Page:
STUDENT LOANS AND BETSY DeVOS

Into the teeth of the student loan crisis walked Trump’s Secretary of Education Betsy DeVos. She’s already making it worse.

The problem goes far beyond DeVos’ embarrassing ignorance on display at her confirmation hearing, Her main qualification for Trump’s cabinet appears to have been her status as a Republican billionaire-donor. She knows nothing about basic educational policy, the decades-old Individuals with Disabilities Education Act, fraud by for-profit colleges and graduate schools exploiting students, or any other subject about which an aspiring Secretary of Education should have at least some rudimentary knowledge.

Why DeVos?

None of DeVos’ shortcomings kept Trump Party senators from confirming her. With an expertise in lobbying, she pushed Michigan money away from public education and into charter schools that had little or no accountability for their dismal performance. And Michigan now leads all states in the number of charter schools operated for a profit.

For law students, DeVos’ actions in Michigan are more than just a troubling analogy. In an earlier post, I wrote about Jerry Falwell Jr., the president of Liberty University, which has a marginal law school. His newest assignment is leading Trump’s task force on deregulating higher education. Most law schools — especially those whose graduates have the toughest time finding meaningful JD-required jobs — love the idea of deregulating an already dysfunctional market that props them up.

Law School Winners

If marginal schools had to operate in a completely competitive market, many would have closed their doors long ago. As they lowered admission standards and admitted students who produced declining bar passage rates, federal student loan dollars have kept them afloat. Trump embraces deregulation as a panacea. But that’s because, as with so many things, he lacks an understanding of how the absence of regulation would make the currently dysfunctional market in legal education even worse.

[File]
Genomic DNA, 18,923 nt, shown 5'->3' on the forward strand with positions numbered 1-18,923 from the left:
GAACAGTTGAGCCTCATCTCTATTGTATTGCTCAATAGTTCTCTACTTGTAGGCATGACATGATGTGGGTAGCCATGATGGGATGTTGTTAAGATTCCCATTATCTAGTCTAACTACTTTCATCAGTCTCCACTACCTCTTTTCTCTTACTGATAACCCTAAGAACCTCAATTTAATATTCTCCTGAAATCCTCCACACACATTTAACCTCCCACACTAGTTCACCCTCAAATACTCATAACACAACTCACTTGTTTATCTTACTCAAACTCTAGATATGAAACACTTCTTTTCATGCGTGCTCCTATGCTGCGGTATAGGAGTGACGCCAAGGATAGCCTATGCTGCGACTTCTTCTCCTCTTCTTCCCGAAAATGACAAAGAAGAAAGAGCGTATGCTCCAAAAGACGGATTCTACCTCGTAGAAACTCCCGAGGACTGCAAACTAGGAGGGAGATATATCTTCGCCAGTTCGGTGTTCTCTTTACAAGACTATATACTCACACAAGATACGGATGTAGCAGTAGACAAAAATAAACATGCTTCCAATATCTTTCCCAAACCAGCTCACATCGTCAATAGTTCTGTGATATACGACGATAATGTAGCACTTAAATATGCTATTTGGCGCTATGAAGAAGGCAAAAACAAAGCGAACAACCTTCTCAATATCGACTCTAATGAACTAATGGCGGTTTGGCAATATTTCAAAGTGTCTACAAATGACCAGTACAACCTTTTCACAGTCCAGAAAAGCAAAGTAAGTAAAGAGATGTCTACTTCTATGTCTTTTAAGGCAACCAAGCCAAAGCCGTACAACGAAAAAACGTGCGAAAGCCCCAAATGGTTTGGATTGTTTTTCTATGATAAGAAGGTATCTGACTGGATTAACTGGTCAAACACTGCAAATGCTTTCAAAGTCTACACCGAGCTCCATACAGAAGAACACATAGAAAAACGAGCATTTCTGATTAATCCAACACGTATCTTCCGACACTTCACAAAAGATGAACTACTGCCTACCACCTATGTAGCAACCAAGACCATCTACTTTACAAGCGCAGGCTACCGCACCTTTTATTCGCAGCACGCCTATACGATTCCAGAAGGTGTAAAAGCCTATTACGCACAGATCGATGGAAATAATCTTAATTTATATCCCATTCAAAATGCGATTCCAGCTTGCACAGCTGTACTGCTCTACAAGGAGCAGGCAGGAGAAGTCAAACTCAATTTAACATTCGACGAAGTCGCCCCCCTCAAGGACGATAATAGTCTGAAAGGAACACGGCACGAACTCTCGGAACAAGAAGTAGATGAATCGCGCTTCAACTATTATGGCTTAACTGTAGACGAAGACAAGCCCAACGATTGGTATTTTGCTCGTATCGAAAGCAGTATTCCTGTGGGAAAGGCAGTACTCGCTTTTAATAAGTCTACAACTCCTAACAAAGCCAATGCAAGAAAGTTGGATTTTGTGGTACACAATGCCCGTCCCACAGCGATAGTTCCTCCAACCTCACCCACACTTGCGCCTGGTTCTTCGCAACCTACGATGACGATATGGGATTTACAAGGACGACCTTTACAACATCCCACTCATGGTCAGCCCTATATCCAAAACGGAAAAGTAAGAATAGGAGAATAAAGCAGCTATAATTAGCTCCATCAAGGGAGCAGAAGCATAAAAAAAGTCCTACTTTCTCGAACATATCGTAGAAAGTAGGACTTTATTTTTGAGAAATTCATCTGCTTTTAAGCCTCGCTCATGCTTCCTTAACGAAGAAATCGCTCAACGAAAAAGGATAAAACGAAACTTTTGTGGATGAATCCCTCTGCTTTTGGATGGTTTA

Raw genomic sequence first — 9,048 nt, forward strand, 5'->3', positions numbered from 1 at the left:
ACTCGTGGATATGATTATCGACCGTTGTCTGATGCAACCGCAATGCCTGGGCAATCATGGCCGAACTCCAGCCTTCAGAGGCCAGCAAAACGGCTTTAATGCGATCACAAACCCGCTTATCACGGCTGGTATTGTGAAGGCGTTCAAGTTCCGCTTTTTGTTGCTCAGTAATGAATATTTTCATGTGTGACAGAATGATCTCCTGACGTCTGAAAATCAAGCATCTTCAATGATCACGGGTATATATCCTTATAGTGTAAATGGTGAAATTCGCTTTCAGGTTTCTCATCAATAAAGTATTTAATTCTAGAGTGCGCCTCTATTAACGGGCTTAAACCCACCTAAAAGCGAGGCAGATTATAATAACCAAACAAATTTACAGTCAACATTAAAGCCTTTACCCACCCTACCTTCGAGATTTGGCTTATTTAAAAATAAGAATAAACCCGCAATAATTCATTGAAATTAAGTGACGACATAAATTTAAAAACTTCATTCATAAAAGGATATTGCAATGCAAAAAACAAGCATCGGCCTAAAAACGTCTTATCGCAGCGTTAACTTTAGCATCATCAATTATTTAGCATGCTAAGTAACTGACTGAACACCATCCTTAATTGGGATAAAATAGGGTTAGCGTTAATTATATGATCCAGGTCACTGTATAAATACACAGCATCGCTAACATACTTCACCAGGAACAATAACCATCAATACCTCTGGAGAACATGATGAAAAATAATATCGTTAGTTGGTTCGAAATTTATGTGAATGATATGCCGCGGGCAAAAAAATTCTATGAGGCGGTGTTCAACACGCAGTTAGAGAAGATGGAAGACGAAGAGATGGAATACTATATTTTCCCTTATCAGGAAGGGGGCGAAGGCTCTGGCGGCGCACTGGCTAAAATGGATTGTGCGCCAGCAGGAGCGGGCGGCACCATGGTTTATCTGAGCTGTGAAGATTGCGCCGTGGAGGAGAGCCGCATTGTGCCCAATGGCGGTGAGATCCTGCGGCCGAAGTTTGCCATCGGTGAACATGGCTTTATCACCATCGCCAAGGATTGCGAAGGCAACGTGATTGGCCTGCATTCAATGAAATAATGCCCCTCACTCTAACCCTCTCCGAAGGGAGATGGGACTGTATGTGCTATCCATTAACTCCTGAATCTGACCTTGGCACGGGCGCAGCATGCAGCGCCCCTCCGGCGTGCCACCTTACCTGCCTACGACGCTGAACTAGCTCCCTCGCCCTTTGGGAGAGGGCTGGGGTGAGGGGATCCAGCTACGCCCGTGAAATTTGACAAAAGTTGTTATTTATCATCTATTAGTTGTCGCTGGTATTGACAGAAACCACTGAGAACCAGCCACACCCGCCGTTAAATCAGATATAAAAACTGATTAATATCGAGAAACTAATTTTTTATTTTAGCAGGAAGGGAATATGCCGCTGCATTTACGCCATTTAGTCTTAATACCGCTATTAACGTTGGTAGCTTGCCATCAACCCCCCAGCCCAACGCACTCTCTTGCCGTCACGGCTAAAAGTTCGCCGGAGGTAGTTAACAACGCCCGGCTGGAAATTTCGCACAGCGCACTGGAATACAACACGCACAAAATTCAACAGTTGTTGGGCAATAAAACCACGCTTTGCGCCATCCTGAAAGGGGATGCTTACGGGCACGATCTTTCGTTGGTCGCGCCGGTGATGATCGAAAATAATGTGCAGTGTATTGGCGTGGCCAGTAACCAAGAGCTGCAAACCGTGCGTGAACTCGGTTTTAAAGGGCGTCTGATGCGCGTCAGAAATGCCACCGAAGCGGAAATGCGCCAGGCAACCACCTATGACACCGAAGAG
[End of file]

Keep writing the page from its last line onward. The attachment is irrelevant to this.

Only federal student loans keep the worst law schools in business. Educational debt is not dischargeable in bankruptcy, and federal guarantees add another layer of protection for schools that don’t deserve it. Meanwhile, schools themselves have no accountability for their students’ poor bar passage rates or dismal employment prospects.

The Obama administration had been making life more difficult for schools that exploit students and leave them deeply in debt from which many will never recover. Specifically, schools that grossly underperformed for their students faced the prospect of losing eligibility for the federal student loan program. Charlotte Law School felt that heat directly.

The Other Shoes Dropped

Less than a week after Falwell’s task force appointment, Vice President Mike Pence’s tie-breaking vote in the Senate confirmed Devos as Secretary of Education. Immediately, she chose advisers: